Thousands more stores are opening than closing

Retailers are opening far more stores than they are closing, according to a report by IHL Group, which challenges the notion that physical retail is in decline. This year retail chains and restaurants are opening some 4,000 more units than they are closing, and next year that gap will widen to 5,500, reports Franklin, Tenn.–based IHL, a global research and advisory firm for the retail and hospitality industries. Retailers account for 1,326 of these openings this year.

“The negative narrative that has been out there about the death of retail is patently false,” said Greg Buzek, founder and president of IHL Group. “The so-called ‘retail apocalypse’ makes for a great headline, but it’s simply not true. Roughly 4,000 more stores are opening than closing among big chains, and when smaller retailers are included, the net gain is well over 10,000 new stores.”

In total, retail and restaurant chains are adding about 14,200 units and closing roughly 10,100, IHL says.

For every chain with a net closing of stores, 2.7 companies are adding them, according to the report, titled Debunking the Retail Apocalypse. And only 16 chains account for nearly half (48.5 percent) of the stores closing. Of those 16, only five chains — Ascena Retail, Payless ShoeSource, RadioShack, Rue21 and Sears Holdings — represent 28.1 percent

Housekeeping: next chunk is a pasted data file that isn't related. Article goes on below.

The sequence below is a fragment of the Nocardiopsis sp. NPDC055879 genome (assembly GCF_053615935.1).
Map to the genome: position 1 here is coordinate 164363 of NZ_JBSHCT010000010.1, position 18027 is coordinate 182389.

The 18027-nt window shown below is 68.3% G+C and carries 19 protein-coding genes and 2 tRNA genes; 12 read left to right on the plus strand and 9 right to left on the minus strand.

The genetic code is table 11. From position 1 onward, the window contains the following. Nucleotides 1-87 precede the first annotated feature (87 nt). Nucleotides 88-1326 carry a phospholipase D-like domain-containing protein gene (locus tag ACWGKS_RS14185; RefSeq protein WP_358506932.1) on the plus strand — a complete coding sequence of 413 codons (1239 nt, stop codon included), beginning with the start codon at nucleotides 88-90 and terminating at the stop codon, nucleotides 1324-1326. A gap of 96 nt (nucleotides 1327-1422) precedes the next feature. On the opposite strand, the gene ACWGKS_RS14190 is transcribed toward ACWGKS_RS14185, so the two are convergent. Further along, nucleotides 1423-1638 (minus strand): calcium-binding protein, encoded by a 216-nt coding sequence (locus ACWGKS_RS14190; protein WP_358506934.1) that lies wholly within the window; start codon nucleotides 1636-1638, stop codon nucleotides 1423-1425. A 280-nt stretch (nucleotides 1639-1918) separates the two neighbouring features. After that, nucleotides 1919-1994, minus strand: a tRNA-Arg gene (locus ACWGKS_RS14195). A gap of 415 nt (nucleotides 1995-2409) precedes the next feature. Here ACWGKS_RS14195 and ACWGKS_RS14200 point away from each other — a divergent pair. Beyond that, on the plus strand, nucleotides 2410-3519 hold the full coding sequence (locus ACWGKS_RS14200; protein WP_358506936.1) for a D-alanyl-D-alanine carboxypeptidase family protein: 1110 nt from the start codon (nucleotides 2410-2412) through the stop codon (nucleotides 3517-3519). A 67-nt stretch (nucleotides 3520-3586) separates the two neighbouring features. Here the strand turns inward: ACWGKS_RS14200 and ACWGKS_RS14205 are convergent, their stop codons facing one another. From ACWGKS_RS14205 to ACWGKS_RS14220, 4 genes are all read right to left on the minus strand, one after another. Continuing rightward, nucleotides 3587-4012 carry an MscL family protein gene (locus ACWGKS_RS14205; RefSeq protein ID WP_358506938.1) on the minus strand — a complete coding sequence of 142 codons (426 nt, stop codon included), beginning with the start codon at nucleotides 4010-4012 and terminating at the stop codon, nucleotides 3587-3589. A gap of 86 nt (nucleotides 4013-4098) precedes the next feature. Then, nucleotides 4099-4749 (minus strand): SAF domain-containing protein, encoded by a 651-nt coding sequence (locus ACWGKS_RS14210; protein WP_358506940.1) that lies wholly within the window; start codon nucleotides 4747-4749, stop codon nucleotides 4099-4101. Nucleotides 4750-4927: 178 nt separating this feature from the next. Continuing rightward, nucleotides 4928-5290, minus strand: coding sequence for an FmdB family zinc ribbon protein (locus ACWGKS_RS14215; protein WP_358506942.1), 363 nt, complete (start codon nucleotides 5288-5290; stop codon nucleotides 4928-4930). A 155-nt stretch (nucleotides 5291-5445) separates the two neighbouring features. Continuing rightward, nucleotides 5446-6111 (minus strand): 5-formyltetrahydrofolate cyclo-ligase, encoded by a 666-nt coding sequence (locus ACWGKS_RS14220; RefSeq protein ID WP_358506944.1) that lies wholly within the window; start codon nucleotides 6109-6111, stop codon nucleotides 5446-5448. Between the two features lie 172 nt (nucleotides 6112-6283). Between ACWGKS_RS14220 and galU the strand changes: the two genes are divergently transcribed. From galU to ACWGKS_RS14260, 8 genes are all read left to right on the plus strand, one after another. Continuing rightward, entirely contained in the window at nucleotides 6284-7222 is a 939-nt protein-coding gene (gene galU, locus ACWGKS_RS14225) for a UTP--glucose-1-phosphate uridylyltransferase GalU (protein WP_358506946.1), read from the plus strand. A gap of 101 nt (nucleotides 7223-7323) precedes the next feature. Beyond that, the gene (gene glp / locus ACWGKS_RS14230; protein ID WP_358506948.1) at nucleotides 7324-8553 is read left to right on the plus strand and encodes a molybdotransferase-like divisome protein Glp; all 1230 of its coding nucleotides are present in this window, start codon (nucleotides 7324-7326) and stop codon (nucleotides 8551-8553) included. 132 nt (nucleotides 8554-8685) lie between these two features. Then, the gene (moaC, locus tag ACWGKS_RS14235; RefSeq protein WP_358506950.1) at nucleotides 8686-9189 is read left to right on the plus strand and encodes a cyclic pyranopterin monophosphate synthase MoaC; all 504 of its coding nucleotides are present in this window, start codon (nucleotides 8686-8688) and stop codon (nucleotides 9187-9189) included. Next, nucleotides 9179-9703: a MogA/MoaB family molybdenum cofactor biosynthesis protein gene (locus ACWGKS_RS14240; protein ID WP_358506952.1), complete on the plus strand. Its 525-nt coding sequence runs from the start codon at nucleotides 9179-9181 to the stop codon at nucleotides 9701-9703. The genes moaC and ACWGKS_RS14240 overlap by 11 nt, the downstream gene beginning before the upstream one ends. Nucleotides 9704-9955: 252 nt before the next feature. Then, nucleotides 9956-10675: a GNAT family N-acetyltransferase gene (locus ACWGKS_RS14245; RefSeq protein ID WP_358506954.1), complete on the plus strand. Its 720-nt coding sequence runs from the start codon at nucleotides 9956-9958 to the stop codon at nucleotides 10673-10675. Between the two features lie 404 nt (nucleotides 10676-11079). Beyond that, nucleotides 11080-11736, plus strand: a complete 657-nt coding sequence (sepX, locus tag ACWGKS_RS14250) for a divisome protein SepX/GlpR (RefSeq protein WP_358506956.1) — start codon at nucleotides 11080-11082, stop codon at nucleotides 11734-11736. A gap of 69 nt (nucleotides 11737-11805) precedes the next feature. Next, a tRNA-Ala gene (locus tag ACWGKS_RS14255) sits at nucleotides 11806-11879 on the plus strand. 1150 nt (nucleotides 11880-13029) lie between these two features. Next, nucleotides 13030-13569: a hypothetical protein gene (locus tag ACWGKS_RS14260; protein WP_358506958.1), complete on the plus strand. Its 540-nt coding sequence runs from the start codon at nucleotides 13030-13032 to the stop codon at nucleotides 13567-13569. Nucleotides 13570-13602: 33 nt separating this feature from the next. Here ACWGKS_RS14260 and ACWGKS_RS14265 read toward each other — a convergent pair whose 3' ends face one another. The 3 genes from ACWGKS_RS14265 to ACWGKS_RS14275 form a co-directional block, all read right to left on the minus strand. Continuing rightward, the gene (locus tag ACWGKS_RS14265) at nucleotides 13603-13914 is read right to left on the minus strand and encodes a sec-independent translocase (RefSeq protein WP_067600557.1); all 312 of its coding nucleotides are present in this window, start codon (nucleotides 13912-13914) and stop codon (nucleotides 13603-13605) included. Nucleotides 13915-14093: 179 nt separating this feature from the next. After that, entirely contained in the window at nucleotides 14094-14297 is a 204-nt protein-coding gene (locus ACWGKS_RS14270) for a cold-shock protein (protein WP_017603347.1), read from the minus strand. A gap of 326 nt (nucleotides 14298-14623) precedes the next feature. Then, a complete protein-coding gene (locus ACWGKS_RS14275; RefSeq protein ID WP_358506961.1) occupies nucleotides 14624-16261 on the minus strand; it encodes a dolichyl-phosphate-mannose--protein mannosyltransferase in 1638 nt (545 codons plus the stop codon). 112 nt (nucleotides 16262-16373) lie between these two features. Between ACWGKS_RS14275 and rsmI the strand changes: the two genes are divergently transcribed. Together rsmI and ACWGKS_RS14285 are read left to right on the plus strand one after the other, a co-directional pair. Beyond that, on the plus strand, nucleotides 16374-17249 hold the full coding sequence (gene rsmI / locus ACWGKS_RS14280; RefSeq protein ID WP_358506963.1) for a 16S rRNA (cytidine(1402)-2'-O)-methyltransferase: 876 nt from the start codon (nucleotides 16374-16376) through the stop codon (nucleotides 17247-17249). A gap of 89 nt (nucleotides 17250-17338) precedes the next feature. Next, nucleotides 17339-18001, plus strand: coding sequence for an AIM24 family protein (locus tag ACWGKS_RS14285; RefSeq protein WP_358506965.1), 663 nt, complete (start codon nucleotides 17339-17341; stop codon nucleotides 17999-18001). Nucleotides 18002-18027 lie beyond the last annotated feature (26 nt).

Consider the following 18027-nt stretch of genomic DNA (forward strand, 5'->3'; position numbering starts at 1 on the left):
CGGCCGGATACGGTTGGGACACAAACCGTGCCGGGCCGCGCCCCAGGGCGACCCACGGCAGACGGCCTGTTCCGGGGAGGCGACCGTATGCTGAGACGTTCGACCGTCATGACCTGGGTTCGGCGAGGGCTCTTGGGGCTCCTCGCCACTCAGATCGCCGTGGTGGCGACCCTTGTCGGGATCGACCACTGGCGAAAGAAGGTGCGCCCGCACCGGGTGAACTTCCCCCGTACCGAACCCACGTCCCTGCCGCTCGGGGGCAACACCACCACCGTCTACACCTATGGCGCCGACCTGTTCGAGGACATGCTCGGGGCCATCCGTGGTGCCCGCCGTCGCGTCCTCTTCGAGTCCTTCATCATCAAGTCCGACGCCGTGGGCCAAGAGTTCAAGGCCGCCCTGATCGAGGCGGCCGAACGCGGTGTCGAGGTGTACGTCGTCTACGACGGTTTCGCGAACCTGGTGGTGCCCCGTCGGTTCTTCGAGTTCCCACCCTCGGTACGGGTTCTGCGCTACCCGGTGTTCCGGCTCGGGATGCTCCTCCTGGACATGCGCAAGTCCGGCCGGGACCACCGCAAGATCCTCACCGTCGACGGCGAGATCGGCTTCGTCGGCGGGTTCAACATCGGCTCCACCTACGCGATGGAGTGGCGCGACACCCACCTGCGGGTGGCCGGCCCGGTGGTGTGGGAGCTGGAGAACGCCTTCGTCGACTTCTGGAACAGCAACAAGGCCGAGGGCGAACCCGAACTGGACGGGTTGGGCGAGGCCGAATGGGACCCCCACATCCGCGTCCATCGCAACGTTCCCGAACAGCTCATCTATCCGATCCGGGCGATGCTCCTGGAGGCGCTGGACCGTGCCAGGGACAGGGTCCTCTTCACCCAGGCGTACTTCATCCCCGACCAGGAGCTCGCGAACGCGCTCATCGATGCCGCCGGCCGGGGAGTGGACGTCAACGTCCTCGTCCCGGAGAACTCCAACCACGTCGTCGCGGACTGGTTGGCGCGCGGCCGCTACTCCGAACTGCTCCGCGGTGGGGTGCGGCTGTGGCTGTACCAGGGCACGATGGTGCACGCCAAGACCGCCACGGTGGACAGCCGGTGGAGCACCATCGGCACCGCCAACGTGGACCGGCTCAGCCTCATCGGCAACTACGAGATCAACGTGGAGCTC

of closings.

Mass merchandisers, including value and off-price chains, are the fastest-growing retail category, rolling out 1,905 stores this year. Convenience stores come in second, with 1,700 units, and in third place are grocery stores, which are adding 674 supermarkets this year.

Specialty apparel is the segment that is worst hit, with a net loss of 3,137 stores — but even there, for every company closing stores, 1.3 chains are opening them.

Of all retailers, 42 percent are increasing their net store counts, 43 percent will be keeping their number unchanged, and only 15 percent will end the year with fewer stores.

“Without question, retail is undergoing some fundamental changes,” said Buzek. “The days of ‘build it and they will come’ are over. However, retailers that are focusing on the customer experience, investing in better training of associates and integrating IT systems across channels will continue to succeed.”

For its research, IHL reviewed 1,800 chains with an excess of 50 stores each in the U.S. The project’s sponsors were Adspace Mall Networks, Aptos, AT&T, Cayan, Fujitsu, Level 10 and Veras Retail.

By: Edmund Mander